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Cell Shading

PostPosted: Sat Apr 20, 2013 4:07 am
by imcostalong
So I posted this to my sketchbook... Ignoring things I didn't fix like the cranium and the left side of the face.. I have noooooo clue how to cell shade.. I need help sorting this out.

Cell Shading

PostPosted: Sat Apr 20, 2013 4:45 am
by vanyossi
I'm no expert at cell shading but I can tell you this. It's adding shadows in blocks. You need to have an understanding of the shape before starting to get great results as you need to mark the shadow block following the apex of the shape (this in relation to the main source light, and projecting the shadow over the valleys of that shape.). Depending on how many cell shading grades you divide that apex in steps.

You could practice inking in high contrast shadows, like comic books.

I hope it makes sense what i said.

Cell Shading

PostPosted: Sat Apr 20, 2013 5:17 am
by imcostalong
lol I'm aware of the idea behind it... what im wondering is the value levels (in terms of difference in greys that I can transfer over to color)... and I need a guide or a real working example to see... but thank you for your input :D

Cell Shading

PostPosted: Sat Apr 20, 2013 5:32 am
by vanyossi
Sorry I must have misread.

Try different values. I would reduce the number of shades in your pic and work with only one. The shadow block needs to be darker. How darker? well , test, test test! As you are using digital there is no better way than hands on. I tend to be very contrasty on values other than skin in which I like less shift in values. Specially on soft shapes, but I guess this guy needs carved in shadows because of his facial construct.

:]

Cell Shading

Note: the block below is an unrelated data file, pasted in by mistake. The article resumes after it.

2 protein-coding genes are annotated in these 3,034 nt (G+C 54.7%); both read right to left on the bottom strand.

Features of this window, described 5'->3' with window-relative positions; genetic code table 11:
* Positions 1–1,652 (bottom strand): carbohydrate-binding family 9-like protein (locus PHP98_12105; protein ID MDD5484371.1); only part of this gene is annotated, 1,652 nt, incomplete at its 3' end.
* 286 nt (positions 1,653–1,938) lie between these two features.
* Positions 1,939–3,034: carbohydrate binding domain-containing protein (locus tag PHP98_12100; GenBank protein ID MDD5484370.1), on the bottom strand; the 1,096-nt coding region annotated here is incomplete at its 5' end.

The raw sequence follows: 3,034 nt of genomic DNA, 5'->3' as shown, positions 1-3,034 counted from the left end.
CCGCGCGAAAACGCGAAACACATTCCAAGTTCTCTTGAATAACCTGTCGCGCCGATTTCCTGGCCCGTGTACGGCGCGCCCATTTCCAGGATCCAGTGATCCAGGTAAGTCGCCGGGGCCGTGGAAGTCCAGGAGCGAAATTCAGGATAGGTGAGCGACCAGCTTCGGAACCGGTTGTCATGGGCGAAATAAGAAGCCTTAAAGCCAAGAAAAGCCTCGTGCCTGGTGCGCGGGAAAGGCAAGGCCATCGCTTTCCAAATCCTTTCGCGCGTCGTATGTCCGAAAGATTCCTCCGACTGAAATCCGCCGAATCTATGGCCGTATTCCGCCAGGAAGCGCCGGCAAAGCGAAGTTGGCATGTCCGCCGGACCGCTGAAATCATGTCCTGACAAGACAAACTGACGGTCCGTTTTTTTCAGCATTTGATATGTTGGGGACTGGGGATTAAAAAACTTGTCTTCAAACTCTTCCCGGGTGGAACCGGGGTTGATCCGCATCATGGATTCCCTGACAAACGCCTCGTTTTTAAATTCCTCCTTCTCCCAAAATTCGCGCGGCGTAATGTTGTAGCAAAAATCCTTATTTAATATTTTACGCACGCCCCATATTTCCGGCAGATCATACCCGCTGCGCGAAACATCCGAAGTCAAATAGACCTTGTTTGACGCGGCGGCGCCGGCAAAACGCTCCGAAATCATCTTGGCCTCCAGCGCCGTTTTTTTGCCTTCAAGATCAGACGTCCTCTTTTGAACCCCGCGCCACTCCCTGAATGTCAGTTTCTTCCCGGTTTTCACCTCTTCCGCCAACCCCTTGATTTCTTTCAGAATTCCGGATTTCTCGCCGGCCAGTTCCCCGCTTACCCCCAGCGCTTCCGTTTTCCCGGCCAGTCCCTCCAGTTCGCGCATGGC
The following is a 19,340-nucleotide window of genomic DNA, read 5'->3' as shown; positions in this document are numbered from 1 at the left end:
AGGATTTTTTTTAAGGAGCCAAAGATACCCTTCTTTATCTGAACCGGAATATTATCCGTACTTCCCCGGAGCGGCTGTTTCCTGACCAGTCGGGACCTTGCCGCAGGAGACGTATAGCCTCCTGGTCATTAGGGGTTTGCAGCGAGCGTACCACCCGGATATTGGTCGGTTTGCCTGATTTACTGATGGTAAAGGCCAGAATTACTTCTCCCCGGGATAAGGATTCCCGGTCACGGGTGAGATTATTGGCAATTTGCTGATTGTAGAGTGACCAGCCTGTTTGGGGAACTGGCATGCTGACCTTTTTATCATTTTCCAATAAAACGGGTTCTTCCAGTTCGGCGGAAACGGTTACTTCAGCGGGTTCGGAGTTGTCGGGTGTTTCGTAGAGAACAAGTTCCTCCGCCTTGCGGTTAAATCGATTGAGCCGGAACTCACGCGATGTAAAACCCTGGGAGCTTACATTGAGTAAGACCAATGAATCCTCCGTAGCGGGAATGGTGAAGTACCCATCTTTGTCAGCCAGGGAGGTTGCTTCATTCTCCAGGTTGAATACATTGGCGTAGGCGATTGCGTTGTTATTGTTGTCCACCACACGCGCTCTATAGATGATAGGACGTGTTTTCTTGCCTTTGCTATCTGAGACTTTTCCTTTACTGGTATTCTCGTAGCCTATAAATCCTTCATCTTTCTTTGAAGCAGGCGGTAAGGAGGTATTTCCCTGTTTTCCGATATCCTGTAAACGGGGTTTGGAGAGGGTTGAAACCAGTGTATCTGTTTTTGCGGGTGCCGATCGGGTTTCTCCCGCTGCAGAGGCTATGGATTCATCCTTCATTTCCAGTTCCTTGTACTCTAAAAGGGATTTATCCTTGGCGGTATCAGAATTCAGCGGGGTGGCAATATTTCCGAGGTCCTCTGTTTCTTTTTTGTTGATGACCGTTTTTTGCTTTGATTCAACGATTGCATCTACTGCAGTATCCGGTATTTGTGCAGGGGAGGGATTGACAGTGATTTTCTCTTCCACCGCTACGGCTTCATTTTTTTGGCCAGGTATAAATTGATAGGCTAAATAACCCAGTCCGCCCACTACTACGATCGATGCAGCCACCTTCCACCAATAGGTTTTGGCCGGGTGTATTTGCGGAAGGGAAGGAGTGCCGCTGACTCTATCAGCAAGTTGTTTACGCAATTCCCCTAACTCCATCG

PostPosted: Sat Apr 20, 2013 7:51 am
by Ambiguity
Not really sure what advice you're looking for, but it's basically as simple as this:
Image
Light tones are applied on planes directly facing the light, mid tones are applied to planes parallel to the light, and dark tones are applied to planes facing directly away from the light. If you can't work this out with that in mind, it means you don't really understand your subject's form.

Cell Shading

PostPosted: Sat Apr 20, 2013 10:10 am
by imcostalong
Ambiguity wrote:Not really sure what advice you're looking for, but it's basically as simple as this:
Image
Light tones are applied on planes directly facing the light, mid tones are applied to planes parallel to the light, and dark tones are applied to planes facing directly away from the light. If you can't work this out with that in mind, it means you don't really understand your subject's form.


precisely what I was looking for... I can atleast sample the difference in greys there to see the general difference in grayscale and work from there... thank you much!

Cell Shading

PostPosted: Sat Apr 20, 2013 6:14 pm
by Scissel
This might be ideal reference material.

Cell_Shading.png

Cell Shading

PostPosted: Sat Apr 20, 2013 7:30 pm
by Zjacklee
Did you draw that dragon ball character?

it seems to have a bit of both Gohan and Goku. Interesting.

Cell Shading

PostPosted: Sat Apr 20, 2013 9:13 pm
by Ambiguity
Zjacklee wrote:Did you draw that dragon ball character?

it seems to have a bit of both Gohan and Goku. Interesting.

Nope, it's from the DBZ Budokai games. Also, have you never seen "The History of Trunks"? That's future Gohan.

Cell Shading

PostPosted: Sat Apr 20, 2013 9:48 pm
by Zjacklee
Ambiguity wrote:
Zjacklee wrote:Did you draw that dragon ball character?

it seems to have a bit of both Gohan and Goku. Interesting.

Nope, it's from the DBZ Budokai games. Also, have you never seen "The History of Trunks"? That's future Gohan.


Aah, that's why.
I have seen it but it's been sooo long ago that I have seen dragon ball that it seems I don't remember much of it even though I know I have watched the series completely!
I started watching a few old episodes and they all feel like "new" to me... even though I already have an idea of where the story is developing and who are all the characters. its weird.